Courts in many places in Germany suspended anti-pandemic demonstrations.
Every weekend, anti-pandemic marches are held across Germany. Among them, the most active protest against the German government’s pandemic prevention policy is the “horizontal thinking” organization.
The group has continuously launched demonstrations across Germany, including coronavirus skeptics and anti-lockdown activists, who claim that the coronavirus pandemic and pandemic prevention-related regulations violate civil liberties.
In view of the intensification of the coronavirus pandemic, several courts have banned anti-lockdown demonstrations on the 12th this weekend. A high administrative court in central Hesse dismissed an appeal intended to overturn the ban on large-scale demonstrations in Frankfurt, citing the risk of infection.
However, supporters of “horizontal thinking” and protesters of the movement still took to the streets and clashed in the center of the city. According to local police, the authorities finally had to use high-pressure water guns to disperse the two teams.
On the same day, the High Administrative Court of Saxony also upheld the local court’s judgment and prohibited “horizontal thinking” from holding a demonstration in Dresden on the 12th.
However, the local police still did not dare to relax at all, and took large-scale actions, including preventing marchers from gathering, repatriating two buses from other places directly on the highway to participate in the protest, arresting some violent elements, etc.
According to the information released by the Frankfurt police that night, the overall situation was relatively calm that day, with a total of nearly 300 administrative violations punished, and 25 criminal violations investigated and punished included insults, provocation, health certificate fraud, etc., and 72 people were temporarily detained.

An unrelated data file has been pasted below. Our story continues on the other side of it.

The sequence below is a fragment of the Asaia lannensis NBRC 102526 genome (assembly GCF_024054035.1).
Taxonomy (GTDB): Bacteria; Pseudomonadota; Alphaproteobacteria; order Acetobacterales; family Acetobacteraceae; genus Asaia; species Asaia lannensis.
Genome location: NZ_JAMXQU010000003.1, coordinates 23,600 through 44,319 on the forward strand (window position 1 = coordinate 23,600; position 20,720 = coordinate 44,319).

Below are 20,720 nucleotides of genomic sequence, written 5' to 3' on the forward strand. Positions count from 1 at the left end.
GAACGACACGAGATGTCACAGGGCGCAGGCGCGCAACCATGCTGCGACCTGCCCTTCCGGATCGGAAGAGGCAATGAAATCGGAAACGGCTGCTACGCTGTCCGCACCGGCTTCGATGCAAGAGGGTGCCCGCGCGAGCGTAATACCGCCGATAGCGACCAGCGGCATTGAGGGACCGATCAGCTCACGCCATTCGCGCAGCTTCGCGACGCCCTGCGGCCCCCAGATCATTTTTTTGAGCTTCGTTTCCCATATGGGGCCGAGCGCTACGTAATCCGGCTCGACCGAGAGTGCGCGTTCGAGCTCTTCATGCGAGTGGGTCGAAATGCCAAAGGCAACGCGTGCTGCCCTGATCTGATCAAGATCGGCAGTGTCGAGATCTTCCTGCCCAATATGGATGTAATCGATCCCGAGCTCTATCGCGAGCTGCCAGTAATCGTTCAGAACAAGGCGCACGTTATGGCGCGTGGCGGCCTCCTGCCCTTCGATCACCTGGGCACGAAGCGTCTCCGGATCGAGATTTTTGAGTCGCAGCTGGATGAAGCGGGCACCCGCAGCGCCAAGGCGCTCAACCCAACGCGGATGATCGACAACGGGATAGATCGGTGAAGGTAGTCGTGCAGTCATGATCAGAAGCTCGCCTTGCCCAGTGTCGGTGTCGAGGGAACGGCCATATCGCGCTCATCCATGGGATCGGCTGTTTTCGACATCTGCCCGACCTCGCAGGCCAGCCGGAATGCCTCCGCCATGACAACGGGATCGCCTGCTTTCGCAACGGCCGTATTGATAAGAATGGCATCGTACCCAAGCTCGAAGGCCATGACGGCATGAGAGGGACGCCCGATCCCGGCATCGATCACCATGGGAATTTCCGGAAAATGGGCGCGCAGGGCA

Well-known protest leaders were hospitalized for infection with the pandemic.
In addition, according to a German media report on the 12th, an important leader of Horizontal Thinking Group has been infected with the novel coronavirus and is seriously ill and needs to be treated on a ventilator.
The man has participated in organizing many protests. On November 7, he participated in an anti-lockdown demonstration in Leipzig. Eight days later, he was diagnosed and sent to the hospital for treatment.
The director of Leipzig Hospital, who admitted the patient, said in an interview with the media that the virus will not be treated differently and anyone may be infected.
It is worth mentioning that the parade in Leipzig was criticized by the media at that time because the number of applicants was 16,000, but the actual number was as high as 45,000, and no one at the scene maintained a safe distance or wore masks. Finally, it triggered a riot.
In view of the serious response to the pandemic in Germany, Chancellor Merkel decided to urgently convene a new round of coronavirus summit on the 13th to consult with the governors of the federal states on the pandemic situation again, focusing on whether to impose stricter restrictions before the Christmas holiday.